Bioterrorism Defense in the U.S.
This article argues that most of the $44 billion spent in the U.S. on bioterrorism defense has been wasted.
This article argues that most of the $44 billion spent in the U.S. on bioterrorism defense has been wasted.
Dave • October 16, 2006 2:27 PM
I bet that it was not a waste, from the perspective of the contractors involved.
RSaunders • October 16, 2006 2:32 PM
A classic example of unrealistic expectations. Spend $44B and expect to have medical progress in a couple of years. Alas, in medical research it is common for folks to spend decades, even careers, working on a disease that has proven diagnosis and demand. Congress may have a “need” to solve any problem before their next election in two years. For professionals, that’s just not a workable time frame. How much have we spent on breast cancer, AIDS, or malaria? That’s the scale issue faced by everyone working at biological levels of complexity.
Woo • October 16, 2006 3:21 PM
hmm.. another huge sum spent on the War Against Terror[tm] was proven to have been wasted? Oh what a surprise!
Well.. at least it’s keeping the economy in motion..
Clive Robinson • October 16, 2006 3:29 PM
It’s a shame the artical does not give more detail on the 44Billion USD spend…
I cannot belive it’s all on personnel and the supporting infrestructure so it must have gone somewhere, the question is where?
You have to look at the spend in two ways,
1, Does it buy it’s stated objective
2, Does it improve the home economy
The answer to the first is probably no currently, that’s not realy that much of a suprise given R&D and infrestructur build times. I expect that this will start to change with time (though Bill Gates appears to be getting somewhere a lot faster with Malaria for a lot lot less cash).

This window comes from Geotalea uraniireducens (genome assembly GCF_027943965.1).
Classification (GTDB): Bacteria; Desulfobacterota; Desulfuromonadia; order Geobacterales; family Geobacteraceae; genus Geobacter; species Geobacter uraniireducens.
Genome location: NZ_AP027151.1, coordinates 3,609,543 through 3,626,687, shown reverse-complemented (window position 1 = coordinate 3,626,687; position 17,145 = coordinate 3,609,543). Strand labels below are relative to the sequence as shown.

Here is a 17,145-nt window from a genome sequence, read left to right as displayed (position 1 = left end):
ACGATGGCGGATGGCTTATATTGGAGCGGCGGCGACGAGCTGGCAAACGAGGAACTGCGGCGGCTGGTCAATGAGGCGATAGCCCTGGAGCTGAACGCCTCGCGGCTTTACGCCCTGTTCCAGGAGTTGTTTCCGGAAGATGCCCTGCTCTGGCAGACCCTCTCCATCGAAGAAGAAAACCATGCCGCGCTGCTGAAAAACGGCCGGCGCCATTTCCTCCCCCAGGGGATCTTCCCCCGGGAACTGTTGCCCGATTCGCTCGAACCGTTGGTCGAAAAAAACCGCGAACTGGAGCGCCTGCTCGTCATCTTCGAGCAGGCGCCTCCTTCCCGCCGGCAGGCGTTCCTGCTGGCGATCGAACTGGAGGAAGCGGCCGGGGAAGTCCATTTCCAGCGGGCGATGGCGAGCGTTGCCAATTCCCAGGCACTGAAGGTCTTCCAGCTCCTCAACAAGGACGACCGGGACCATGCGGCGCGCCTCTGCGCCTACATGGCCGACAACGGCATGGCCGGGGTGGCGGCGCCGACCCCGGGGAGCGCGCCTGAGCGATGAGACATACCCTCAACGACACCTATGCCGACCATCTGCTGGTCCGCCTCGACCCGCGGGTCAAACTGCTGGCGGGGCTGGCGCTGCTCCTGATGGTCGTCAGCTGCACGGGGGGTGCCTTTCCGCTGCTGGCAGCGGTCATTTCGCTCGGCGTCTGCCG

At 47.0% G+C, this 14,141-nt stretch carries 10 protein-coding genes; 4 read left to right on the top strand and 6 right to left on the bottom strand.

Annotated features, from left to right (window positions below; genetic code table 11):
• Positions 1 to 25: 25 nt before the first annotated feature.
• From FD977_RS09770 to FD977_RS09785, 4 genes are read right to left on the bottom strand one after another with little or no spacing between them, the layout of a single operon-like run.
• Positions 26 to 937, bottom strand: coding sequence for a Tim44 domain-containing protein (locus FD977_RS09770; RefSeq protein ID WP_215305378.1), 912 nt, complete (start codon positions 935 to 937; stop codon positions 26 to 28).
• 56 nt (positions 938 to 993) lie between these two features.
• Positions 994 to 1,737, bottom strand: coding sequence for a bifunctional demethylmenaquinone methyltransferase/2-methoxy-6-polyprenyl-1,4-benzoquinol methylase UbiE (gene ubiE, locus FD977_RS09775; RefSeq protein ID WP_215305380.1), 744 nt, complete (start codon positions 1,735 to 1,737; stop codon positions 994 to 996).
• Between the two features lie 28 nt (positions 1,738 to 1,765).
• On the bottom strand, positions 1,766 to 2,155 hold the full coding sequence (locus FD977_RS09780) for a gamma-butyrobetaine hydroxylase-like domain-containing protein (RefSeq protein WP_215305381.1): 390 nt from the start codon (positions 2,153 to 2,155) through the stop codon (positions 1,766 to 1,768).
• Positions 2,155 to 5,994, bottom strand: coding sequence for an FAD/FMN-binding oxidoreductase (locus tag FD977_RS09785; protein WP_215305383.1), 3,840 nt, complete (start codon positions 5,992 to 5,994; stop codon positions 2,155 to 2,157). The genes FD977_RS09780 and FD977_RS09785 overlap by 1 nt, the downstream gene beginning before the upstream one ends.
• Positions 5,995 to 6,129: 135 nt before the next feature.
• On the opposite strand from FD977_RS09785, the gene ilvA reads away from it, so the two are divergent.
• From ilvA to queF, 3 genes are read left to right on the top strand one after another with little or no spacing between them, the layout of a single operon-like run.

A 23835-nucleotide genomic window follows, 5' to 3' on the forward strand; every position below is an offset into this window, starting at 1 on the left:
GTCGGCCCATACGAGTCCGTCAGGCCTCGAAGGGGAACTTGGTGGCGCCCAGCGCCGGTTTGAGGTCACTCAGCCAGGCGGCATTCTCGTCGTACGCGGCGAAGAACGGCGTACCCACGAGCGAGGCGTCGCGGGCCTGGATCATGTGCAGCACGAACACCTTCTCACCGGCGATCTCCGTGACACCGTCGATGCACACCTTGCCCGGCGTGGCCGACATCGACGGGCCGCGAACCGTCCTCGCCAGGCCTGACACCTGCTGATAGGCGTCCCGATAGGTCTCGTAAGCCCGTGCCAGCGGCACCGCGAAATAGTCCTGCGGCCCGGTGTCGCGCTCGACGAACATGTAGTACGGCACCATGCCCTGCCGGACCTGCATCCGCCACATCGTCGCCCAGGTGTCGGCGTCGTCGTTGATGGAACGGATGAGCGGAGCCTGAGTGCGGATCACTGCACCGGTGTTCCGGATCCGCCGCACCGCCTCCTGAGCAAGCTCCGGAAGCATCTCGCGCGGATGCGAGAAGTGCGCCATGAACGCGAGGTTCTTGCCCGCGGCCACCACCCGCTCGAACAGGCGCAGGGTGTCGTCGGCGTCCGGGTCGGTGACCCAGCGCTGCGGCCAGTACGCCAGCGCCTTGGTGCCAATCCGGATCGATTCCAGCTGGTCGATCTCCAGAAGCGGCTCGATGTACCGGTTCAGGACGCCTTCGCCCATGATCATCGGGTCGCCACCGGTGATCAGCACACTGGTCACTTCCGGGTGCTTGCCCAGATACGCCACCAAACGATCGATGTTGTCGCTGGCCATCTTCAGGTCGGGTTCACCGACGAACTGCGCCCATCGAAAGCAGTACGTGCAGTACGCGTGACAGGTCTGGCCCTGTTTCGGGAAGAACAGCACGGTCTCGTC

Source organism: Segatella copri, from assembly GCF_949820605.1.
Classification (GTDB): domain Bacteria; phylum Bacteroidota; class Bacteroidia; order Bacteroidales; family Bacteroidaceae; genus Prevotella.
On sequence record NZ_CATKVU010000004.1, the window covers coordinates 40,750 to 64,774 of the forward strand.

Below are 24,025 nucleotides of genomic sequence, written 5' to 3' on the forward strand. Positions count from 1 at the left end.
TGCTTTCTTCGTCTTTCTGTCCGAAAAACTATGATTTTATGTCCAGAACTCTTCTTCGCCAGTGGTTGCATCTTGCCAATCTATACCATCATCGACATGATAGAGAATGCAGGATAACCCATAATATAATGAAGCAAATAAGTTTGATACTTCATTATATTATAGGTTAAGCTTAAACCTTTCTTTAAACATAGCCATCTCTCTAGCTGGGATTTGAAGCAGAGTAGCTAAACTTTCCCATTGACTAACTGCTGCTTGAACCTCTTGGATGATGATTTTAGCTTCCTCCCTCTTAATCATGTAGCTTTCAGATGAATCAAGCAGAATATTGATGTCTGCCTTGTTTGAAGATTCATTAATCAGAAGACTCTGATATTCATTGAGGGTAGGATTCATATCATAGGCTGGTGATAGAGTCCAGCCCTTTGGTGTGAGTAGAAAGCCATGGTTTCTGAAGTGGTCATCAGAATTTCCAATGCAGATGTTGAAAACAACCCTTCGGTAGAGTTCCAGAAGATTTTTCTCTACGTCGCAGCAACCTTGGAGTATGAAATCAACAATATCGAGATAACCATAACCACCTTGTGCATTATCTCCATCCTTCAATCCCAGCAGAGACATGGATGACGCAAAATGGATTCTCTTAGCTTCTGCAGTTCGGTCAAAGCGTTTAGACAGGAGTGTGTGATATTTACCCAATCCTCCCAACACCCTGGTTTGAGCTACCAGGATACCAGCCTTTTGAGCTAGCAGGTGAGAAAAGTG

The answer to the second is almost certainly yes if it has been put in the home economy. However the artical says that some of the “BioShield” spend is with a European Company so it will be a loss to the U.S. economy, Opps…
Fred P • October 16, 2006 3:32 PM
Targeting a specific pathogen (or small set of pathogens) for defense is just like putting all your defenses against shoplifters at one particular pedistrian-only entrance into an open-air market, complete with a train station, heliport, airport, bus service, and underground station. The shoplifters who aren’t idiots (and most who are) will just go through a different entrance, just as the potential bioattacker (which, by the way, I think is more likely to be a state actor rather than a terrorist cell) will use a different pathogen than the ones that the target country claims it can defend against.
Prisoner #2347 • October 16, 2006 3:33 PM
“This ‘War on Terror’ is kind of funny. First you hate it, then you get used to it. Enough time passes, gets so you depend on it. That’s institutionalized.” — Guantanamo Redemption
Chris S. • October 16, 2006 3:37 PM